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Originally published April 19 2015

Scientists are now sifting through human poo to find precious gold particles

by Julie Wilson staff writer

(NaturalNews) Experts with the U.S. Geological Survey (USGS) in Virginia say we could be wasting millions of dollars by failing to extract and utilize precious heavy metals that are excreted through human poo. Speaking at the 249th National Meeting and Exposition of the American Chemical Society (ACS), scientists say humans excrete an array of heavy metals through their poo such as silver, platinum and gold.

A recent analysis of human biosolids found that there could potentially be about $13 million worth of precious metals found in the poo of just 1 million Americans, according to a March 24 report by the Inquisitor.

The 249th ACS National Meeting and Exposition, which took place in Denver, Colorado in late March, explores the overarching multidisciplinary theme of Chemistry of Natural Resources. At the event, Kathleen Smith, a USGS geologist explained how heavy metals find their way into waste through beauty products, detergents and even odor-resistant clothing such as socks.

Heavy metals found in beauty products, detergents and other household products ending up in the environment, polluting the air, soil and water

Smith believes there are two good reasons to extract the metals from human waste.

"If you can get rid of some of the nuisance metals that currently limit how much of these biosolids we can use on fields and forests, and at the same time recover valuable metals and other elements, that's a win-win," Smith said.

"There are metals everywhere," she said, adding that they're "in your hair care products, detergents, even nanoparticles that are put in socks to prevent bad odors."

Like pharmaceuticals and microplastics, minute amounts of heavy metals are not filtered out through wastewater sewage treatment plants, therefore ending up in the environment where they pollute the air, soil and water.

After undergoing a series of physical, biological and chemical processes at U.S. wastewater treatment plants, the end products are treated water and biosolids. Approximately 7 million tons of biosolids are extracted from US wastewater facilities each year, and about 50 percent of that is used as fertilizer on fields and forests, while the other half is incinerated or sent to landfills, the scientists wrote in a press release.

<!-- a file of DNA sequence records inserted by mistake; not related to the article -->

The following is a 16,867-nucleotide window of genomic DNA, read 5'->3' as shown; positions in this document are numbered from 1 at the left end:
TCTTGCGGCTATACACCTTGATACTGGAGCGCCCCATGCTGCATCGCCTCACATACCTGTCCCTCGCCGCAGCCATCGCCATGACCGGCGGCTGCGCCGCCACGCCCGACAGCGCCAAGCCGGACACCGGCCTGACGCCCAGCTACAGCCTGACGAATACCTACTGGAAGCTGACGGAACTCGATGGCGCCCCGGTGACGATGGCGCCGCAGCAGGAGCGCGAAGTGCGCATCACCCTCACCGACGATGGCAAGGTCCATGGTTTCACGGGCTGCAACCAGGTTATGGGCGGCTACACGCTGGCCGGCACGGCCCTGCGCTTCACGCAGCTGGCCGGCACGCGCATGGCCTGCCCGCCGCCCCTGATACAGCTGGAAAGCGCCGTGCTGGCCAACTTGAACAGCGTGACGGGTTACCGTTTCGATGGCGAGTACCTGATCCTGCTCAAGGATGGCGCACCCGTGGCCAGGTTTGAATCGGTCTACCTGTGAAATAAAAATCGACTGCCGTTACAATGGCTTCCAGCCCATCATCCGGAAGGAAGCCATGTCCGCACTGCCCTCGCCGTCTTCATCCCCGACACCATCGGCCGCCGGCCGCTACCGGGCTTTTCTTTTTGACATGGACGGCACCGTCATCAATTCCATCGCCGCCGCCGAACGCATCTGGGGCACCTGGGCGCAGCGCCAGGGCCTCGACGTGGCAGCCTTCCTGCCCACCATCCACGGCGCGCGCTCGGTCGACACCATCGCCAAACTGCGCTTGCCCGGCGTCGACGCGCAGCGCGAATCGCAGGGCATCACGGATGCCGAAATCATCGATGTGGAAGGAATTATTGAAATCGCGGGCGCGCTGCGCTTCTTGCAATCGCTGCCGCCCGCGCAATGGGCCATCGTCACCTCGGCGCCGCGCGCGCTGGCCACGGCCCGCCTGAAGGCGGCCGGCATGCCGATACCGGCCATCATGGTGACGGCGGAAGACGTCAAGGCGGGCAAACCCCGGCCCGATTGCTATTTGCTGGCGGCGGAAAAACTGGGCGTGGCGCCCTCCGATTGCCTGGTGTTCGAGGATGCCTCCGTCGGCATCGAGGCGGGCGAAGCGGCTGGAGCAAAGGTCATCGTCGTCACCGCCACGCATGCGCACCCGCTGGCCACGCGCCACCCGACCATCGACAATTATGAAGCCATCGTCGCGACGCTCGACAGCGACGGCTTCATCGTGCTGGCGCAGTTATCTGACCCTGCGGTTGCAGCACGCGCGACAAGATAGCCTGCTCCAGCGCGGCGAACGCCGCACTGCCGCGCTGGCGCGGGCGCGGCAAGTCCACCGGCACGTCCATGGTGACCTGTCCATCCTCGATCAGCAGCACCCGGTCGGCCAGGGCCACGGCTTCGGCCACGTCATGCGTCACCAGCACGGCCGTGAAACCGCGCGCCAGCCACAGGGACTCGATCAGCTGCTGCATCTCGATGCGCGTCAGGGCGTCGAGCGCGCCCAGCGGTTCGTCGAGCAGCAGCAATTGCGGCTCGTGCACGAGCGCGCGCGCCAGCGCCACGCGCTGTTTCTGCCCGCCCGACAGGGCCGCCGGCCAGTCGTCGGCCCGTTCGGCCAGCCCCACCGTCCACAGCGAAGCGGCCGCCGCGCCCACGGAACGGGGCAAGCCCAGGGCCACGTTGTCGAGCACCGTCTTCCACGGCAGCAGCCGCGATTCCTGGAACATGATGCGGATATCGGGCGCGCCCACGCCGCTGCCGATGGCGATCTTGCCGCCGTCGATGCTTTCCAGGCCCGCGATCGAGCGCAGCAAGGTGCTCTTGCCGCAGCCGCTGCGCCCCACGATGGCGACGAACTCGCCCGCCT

In their recent study, USGS geologists looked at removing some regulated metals from the biosolids that limit their use for land application.

Scientists propose collecting valuable metals from human waste and making a profit off them by selling them to be used in products such as cell phones and computers

"In the other part of the project, we're interested in collecting valuable metals that could be sold, including some of the more technologically important metals, such as vanadium and copper that are in cell phones, computers and alloys," Smith said.

Researchers identified microscopic-sized metal particles in poo using a scanning electron microscope. Smith says they hope to copy the mining industry's method of using chemicals called leachates, which miners use to extract metals out of rock.

"While some of these leachates have a bad reputation for damaging ecosystems when they leak or spill into the environment, Smith says that in a controlled setting, they could safely be used to recover metals in treated solid waste," the press release said.

That belief is debatable, however, as some research suggests that leachates can be difficult to control. Studies found that that leachates seeping from landfills may contaminate the groundwater beneath, creating what's known as a "plume." Leachate plumes sometimes extend hundreds of meters away from landfills, contaminating groundwater along the way.

"Thus, the fate and transport of leachate in the environment, from both old and modern landfills, is a potentially serious environmental problem," according to the USGS.


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